A Mambu Mamburao Weekend

March 13, 2015 Travel

Weeks ago, I received an SMS from Mr. Randy Urlanda of Manila Bulletin, inviting me to the foundation day celebration of Mamburao, the capital of Occidental Mindoro. I had been hearing about the municipality, along with Sablayan, as the emerging tuna capitals of the country. 

Without a doubt, I gladly accepted the invitation. After all, who would decline a free trip?

We decided to catch the 1 AM bus to Batangas Port last Friday.

Mamburao is accessible through Roll-On Roll-Off (RORO) vessels that operate between Batangas Port and Abra de Ilog. From Abra de Ilog Port, there are vans available to reach Mamburao, which is less than an hour's travel from the port.

We opted for the 4 AM RORO trip to Abra de Ilog. It was a beautiful night for sailing, and the captivating sights of the full moon and the rising sun kept us awake.

We arrived at the Port of Abra de Ilog at dawn, which serves as the northern gateway to the province of Occidental Mindoro. The municipality of Mamburao had organized a van to pick us up from the port.

The Tuna Highway

This was our first view of the Mindoro Strait, the new tuna highway.

Starting in 2008, Mamburao and Sablayan have emerged as major tuna suppliers. Most of the tuna exported to Japan, Korea, Australia, and European countries originates from these towns. They have benefitted from the changing behavioral patterns of tuna, sustaining this through the adoption of sustainable fishing methods.

Fishermen in these areas use the traditional hook, line, and sinker method.

I first learned about this fishing method from Chef Paolo Nesi of the L'Opera group when they opened Prego, an Italian Restaurant at City of Dreams. Chef Nesi explained that tuna caught individually remain intact, hardly having any bruises on their bodies, and taste better.

Both the World Wildlife Fund and the Bureau of Fisheries and Aquatic Resources commend the towns, suggesting them as role models for sustaining fish populations in the seas.

The Search for Mang Edgar and Fresh First Balls

Yes, you read that right – fresh fish balls.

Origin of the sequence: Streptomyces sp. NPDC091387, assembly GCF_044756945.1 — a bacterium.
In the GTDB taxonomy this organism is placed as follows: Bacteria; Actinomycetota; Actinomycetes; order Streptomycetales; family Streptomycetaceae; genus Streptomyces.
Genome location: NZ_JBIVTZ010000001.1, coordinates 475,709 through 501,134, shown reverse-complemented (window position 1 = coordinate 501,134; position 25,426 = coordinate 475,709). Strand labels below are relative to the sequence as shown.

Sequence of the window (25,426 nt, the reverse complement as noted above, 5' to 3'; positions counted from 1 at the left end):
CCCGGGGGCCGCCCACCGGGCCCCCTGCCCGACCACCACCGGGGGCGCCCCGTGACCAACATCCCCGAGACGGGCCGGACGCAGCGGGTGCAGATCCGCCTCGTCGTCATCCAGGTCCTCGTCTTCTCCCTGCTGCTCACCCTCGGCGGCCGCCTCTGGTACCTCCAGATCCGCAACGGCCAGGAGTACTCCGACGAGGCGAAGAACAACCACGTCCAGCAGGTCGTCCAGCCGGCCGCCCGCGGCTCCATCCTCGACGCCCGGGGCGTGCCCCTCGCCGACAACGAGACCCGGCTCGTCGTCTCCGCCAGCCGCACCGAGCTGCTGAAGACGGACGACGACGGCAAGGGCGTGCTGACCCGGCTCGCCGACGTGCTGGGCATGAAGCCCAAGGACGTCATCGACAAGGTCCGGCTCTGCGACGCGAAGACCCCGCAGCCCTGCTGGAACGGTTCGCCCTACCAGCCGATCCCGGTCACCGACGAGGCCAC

After our much-needed sleep, we decided to explore the town to look for Mang Edgar, who has been featured on television for his fresh fish balls. Being a fish ball fan, I couldn't resist.

It took us three tricycle rides because our first two did not know Mang Edgar. Just when we were about to give up and have dinner with the rest of the group, we found him.

Say hello to Mang Edgar and his fresh fish balls.

Most of us are familiar with the taste of frozen fish balls, commonly used by many fish ball vendors. Mang Edgar's fish balls, however, are different. They don't have the typical fishy and salty taste; instead, they are crispy and fresh. He also serves them with the popular manong fish ball sauce.

Day 1 was a success!

The Tuna-tonelada Festival

The highlight of our visit was the Tuna-tonelada Festival.

Before coming to Mamburao, we watched a feature on Living Asia Channel, so we were excited. The tuna float parade started promptly at 7:00 AM. Schools, government offices, and other stakeholders joined. There weren't many people on the street to watch the parade, so we had good vantage points.

What's a tuna parade without tuna?

Of course, the stars of the parade were the tuna. We actually thought there would be none because it was a full moon, which makes them difficult to catch. But, they were there.

After the parade, we went to the town's function hall to watch the performances. The kids were much livelier this time, and they did well in their well-choreographed dance numbers.